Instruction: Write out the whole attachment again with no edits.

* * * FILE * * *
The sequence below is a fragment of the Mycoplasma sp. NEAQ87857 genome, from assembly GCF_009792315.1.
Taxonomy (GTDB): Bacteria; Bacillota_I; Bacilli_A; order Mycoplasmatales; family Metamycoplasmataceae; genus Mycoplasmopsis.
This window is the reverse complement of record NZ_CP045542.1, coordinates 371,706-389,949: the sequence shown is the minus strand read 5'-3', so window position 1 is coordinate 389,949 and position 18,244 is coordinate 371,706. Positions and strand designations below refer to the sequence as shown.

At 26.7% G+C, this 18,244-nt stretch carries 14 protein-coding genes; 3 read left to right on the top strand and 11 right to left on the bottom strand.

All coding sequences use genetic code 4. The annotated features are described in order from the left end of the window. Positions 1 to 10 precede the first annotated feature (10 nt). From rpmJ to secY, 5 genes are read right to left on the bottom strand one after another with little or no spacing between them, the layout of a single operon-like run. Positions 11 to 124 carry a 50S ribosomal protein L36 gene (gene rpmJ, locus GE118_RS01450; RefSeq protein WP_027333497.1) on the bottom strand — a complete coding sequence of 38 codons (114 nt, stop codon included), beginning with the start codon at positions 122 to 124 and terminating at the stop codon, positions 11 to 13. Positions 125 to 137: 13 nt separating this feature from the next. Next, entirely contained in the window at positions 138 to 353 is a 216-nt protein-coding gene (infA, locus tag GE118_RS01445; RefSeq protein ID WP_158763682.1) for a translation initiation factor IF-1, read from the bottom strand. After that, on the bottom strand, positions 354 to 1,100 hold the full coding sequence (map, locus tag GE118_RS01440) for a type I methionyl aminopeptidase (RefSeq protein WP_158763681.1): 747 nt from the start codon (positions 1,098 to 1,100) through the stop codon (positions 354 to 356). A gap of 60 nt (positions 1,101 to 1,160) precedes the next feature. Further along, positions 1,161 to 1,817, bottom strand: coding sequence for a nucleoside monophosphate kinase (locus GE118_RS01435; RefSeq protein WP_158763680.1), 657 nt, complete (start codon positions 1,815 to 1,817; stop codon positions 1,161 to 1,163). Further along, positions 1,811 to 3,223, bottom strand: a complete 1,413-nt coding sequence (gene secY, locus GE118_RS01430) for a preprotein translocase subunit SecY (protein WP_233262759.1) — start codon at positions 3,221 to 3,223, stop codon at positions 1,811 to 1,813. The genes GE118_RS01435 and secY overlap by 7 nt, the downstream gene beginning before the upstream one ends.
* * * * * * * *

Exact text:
The sequence below is a fragment of the Mycoplasma sp. NEAQ87857 genome, from assembly GCF_009792315.1.
Taxonomy (GTDB): Bacteria; Bacillota_I; Bacilli_A; order Mycoplasmatales; family Metamycoplasmataceae; genus Mycoplasmopsis.
This window is the reverse complement of record NZ_CP045542.1, coordinates 371,706-389,949: the sequence shown is the minus strand read 5'-3', so window position 1 is coordinate 389,949 and position 18,244 is coordinate 371,706. Positions and strand designations below refer to the sequence as shown.

At 26.7% G+C, this 18,244-nt stretch carries 14 protein-coding genes; 3 read left to right on the top strand and 11 right to left on the bottom strand.

All coding sequences use genetic code 4. The annotated features are described in order from the left end of the window. Positions 1 to 10 precede the first annotated feature (10 nt). From rpmJ to secY, 5 genes are read right to left on the bottom strand one after another with little or no spacing between them, the layout of a single operon-like run. Positions 11 to 124 carry a 50S ribosomal protein L36 gene (gene rpmJ, locus GE118_RS01450; RefSeq protein WP_027333497.1) on the bottom strand — a complete coding sequence of 38 codons (114 nt, stop codon included), beginning with the start codon at positions 122 to 124 and terminating at the stop codon, positions 11 to 13. Positions 125 to 137: 13 nt separating this feature from the next. Next, entirely contained in the window at positions 138 to 353 is a 216-nt protein-coding gene (infA, locus tag GE118_RS01445; RefSeq protein ID WP_158763682.1) for a translation initiation factor IF-1, read from the bottom strand. After that, on the bottom strand, positions 354 to 1,100 hold the full coding sequence (map, locus tag GE118_RS01440) for a type I methionyl aminopeptidase (RefSeq protein WP_158763681.1): 747 nt from the start codon (positions 1,098 to 1,100) through the stop codon (positions 354 to 356). A gap of 60 nt (positions 1,101 to 1,160) precedes the next feature. Further along, positions 1,161 to 1,817, bottom strand: coding sequence for a nucleoside monophosphate kinase (locus GE118_RS01435; RefSeq protein WP_158763680.1), 657 nt, complete (start codon positions 1,815 to 1,817; stop codon positions 1,161 to 1,163). Further along, positions 1,811 to 3,223, bottom strand: a complete 1,413-nt coding sequence (gene secY, locus GE118_RS01430) for a preprotein translocase subunit SecY (protein WP_233262759.1) — start codon at positions 3,221 to 3,223, stop codon at positions 1,811 to 1,813. The genes GE118_RS01435 and secY overlap by 7 nt, the downstream gene beginning before the upstream one ends.